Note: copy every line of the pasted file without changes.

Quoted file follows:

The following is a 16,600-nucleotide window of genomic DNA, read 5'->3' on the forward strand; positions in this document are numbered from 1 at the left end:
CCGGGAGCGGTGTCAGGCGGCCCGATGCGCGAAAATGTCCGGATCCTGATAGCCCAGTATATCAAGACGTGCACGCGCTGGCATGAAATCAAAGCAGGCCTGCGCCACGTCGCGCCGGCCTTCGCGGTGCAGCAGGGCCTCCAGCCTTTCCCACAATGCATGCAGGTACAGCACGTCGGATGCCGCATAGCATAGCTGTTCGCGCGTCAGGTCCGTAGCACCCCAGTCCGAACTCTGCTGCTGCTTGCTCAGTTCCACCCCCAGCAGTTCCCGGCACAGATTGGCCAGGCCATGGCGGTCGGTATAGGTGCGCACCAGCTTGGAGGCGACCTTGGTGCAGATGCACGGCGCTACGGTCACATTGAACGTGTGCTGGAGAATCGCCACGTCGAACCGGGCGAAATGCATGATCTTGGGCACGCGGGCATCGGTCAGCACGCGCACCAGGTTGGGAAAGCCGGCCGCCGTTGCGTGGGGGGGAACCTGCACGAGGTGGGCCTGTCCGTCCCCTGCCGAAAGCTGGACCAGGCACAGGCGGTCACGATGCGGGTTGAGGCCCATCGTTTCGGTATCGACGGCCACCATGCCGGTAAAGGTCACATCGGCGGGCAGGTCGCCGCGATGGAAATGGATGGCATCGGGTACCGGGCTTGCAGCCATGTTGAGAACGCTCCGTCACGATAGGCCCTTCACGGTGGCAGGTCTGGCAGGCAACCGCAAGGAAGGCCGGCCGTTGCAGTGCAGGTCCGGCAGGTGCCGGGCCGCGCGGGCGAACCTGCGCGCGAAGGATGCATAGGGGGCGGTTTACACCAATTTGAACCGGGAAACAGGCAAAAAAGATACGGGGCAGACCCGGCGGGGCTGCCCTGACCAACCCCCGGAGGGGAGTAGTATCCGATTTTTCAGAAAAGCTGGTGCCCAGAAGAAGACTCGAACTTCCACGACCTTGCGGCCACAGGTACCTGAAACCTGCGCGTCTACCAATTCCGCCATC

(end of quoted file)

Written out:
The following is a 16,600-nucleotide window of genomic DNA, read 5'->3' on the forward strand; positions in this document are numbered from 1 at the left end:
CCGGGAGCGGTGTCAGGCGGCCCGATGCGCGAAAATGTCCGGATCCTGATAGCCCAGTATATCAAGACGTGCACGCGCTGGCATGAAATCAAAGCAGGCCTGCGCCACGTCGCGCCGGCCTTCGCGGTGCAGCAGGGCCTCCAGCCTTTCCCACAATGCATGCAGGTACAGCACGTCGGATGCCGCATAGCATAGCTGTTCGCGCGTCAGGTCCGTAGCACCCCAGTCCGAACTCTGCTGCTGCTTGCTCAGTTCCACCCCCAGCAGTTCCCGGCACAGATTGGCCAGGCCATGGCGGTCGGTATAGGTGCGCACCAGCTTGGAGGCGACCTTGGTGCAGATGCACGGCGCTACGGTCACATTGAACGTGTGCTGGAGAATCGCCACGTCGAACCGGGCGAAATGCATGATCTTGGGCACGCGGGCATCGGTCAGCACGCGCACCAGGTTGGGAAAGCCGGCCGCCGTTGCGTGGGGGGGAACCTGCACGAGGTGGGCCTGTCCGTCCCCTGCCGAAAGCTGGACCAGGCACAGGCGGTCACGATGCGGGTTGAGGCCCATCGTTTCGGTATCGACGGCCACCATGCCGGTAAAGGTCACATCGGCGGGCAGGTCGCCGCGATGGAAATGGATGGCATCGGGTACCGGGCTTGCAGCCATGTTGAGAACGCTCCGTCACGATAGGCCCTTCACGGTGGCAGGTCTGGCAGGCAACCGCAAGGAAGGCCGGCCGTTGCAGTGCAGGTCCGGCAGGTGCCGGGCCGCGCGGGCGAACCTGCGCGCGAAGGATGCATAGGGGGCGGTTTACACCAATTTGAACCGGGAAACAGGCAAAAAAGATACGGGGCAGACCCGGCGGGGCTGCCCTGACCAACCCCCGGAGGGGAGTAGTATCCGATTTTTCAGAAAAGCTGGTGCCCAGAAGAAGACTCGAACTTCCACGACCTTGCGGCCACAGGTACCTGAAACCTGCGCGTCTACCAATTCCGCCATC